LIMA ( Associated Press) – Peruvian Prime Minister Alberto Otarola testified Monday in a preliminary prosecutor’s investigation into “massacre” following deaths during protests. Mobilizations to demand early elections and the resignation of both President Dina Boluaarte and members of parliament continued for more than a month.
The investigation – which began on 10 January and also includes other crimes such as qualified murder and grievous hurt – also includes President Boluaarte. According to the Office of the Ombudsman, 56 people have been killed and more than 900 injured in the protests so far.
Almost all of the dead are civilians. Most received projectiles from firearms and some of the victims were shot in the head.
Due to the rank of the investigators, the one in charge of the investigation is Attorney General Patricia Benavides. Genocide is punishable by a minimum prison term of 20 years. The inquiry also includes former Prime Minister Pedro Angulo and other former ministers.
The Inter-American Commission on Human Rights last week urged the Peruvian government to receive complaints of excessive force and conduct an impartial investigation following the results of an autopsy performed by the Department of Legal Medicine, which found he had been shot in the head and in the body. Chests of those killed in the protests. The IACHR condemned the violence and urged the parties to open a dialogue to end the conflict.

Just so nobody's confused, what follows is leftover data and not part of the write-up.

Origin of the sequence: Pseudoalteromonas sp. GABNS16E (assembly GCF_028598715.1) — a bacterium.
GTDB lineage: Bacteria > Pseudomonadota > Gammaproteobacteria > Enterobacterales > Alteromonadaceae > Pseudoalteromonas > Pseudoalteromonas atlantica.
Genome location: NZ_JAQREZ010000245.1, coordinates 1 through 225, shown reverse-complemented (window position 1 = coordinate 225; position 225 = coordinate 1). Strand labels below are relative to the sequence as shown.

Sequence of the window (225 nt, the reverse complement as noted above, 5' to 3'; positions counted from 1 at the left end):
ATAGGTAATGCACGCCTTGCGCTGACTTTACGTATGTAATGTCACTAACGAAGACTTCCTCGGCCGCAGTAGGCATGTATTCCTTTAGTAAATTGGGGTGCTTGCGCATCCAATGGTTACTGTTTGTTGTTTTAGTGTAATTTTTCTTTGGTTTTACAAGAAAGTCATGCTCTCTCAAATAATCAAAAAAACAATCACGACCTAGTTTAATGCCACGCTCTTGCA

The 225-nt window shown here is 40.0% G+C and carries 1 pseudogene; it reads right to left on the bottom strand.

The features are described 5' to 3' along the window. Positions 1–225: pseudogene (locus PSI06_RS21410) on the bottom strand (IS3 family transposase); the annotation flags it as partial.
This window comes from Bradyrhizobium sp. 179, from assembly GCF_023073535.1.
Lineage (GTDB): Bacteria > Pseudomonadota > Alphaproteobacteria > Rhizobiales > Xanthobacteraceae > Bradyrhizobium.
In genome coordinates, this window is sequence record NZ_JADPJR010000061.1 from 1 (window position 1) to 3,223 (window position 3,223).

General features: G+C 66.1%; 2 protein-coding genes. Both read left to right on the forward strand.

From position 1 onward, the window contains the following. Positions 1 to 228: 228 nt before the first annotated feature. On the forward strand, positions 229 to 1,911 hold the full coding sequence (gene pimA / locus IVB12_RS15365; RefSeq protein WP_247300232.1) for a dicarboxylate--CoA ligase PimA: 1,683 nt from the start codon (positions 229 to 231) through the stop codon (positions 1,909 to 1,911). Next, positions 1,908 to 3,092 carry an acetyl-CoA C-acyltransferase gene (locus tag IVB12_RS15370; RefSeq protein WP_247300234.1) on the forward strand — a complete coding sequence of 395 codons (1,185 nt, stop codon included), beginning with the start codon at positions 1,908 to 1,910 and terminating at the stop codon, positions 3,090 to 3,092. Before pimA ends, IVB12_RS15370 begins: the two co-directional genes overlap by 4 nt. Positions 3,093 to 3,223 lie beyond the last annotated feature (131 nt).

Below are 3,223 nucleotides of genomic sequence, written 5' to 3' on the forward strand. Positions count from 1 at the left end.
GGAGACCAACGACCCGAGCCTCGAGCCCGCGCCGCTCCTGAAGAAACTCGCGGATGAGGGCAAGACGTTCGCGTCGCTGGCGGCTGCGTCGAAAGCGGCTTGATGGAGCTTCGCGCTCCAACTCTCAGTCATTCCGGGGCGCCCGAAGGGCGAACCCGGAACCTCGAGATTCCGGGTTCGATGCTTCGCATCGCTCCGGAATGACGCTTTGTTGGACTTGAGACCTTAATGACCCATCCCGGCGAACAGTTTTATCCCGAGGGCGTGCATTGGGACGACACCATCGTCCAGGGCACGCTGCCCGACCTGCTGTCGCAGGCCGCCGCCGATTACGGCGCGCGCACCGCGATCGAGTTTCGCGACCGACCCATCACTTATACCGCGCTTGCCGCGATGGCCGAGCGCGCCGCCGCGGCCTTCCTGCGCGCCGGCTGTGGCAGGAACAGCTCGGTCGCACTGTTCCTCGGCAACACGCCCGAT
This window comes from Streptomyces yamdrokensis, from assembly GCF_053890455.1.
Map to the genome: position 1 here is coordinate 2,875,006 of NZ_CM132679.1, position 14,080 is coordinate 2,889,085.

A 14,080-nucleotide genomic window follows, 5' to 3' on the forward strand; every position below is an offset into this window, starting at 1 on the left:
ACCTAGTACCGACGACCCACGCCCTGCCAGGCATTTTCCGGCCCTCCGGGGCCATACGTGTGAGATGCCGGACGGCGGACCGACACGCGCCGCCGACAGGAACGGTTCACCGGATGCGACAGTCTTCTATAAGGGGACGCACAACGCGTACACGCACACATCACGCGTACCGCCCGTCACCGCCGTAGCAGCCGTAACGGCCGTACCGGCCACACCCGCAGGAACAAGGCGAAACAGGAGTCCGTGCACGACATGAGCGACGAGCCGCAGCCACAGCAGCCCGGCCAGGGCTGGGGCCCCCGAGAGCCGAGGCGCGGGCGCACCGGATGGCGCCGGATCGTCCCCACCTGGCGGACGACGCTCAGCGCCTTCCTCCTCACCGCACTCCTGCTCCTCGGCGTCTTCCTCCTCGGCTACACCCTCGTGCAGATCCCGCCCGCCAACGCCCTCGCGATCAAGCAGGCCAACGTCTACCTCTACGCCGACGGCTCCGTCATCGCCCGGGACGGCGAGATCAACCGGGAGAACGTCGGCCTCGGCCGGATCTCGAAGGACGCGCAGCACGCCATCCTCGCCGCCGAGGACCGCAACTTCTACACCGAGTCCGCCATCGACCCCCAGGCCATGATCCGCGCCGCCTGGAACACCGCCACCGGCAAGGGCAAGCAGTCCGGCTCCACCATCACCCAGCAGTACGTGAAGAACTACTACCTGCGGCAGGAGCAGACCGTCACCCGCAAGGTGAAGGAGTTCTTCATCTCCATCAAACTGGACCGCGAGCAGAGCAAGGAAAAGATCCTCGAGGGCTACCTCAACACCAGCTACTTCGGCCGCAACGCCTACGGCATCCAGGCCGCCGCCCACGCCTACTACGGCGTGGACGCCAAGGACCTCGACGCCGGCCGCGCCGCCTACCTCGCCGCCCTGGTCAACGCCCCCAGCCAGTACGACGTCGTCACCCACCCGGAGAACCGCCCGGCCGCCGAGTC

Roadblocks and protests continued on Monday in various parts of the country, including in the coastal region of Ica, in parallel with the prosecutor’s investigation against members of the government. Protesters blocked the movement of workers of agri-export companies and burned an outpost of one of them exporting grapes, pomegranates and blueberries.
TV video showed police officers with civilians armed with baseball bats confronting protesters who were blocking a main road in Ica.
Police fired dozens of tear gas shells at protesters blocking a road in the Rancho area of Huanuco region.
Clashes with tear gas continued in the streets of the capital’s center, where thousands of protesters from different parts of the Andes arrived last week.
Leaders of the protesters in Lima indicated that they would continue to protest. Alberto Yucra, who came from the valley of the Apurimac, Ani and Mantaro (Vrem) rivers in central Peru, attacked President Boluaarte, saying that “he is the ringleader of the murderers.” He challenged the opposition to maintain: “If they want war, they will have war.”
In a press conference with other regional leaders, Yucra recalled that between 1980 and 2000 the peasants defeated the Maoist group Sendero Luminoso, which bloodied the Andes and the Amazon while seeking to seize power to impose a totalitarian dictatorship. Took a bath
Boluaarte has said he supports the plan to move the presidential and legislative elections scheduled for 2026 to 2024. But many dissidents say that no possible talks with the government have, they say, fueled so much violence.
Protests have escalated to such an extent that protesters are now also demanding structural reform in the face of a growing crisis of confidence in the ruling elite. The mobilization followed the arrest of Pedro Castillo, the first deposed president of rural origin who had been removed from office by Congress after a failed attempt to dissolve parliament.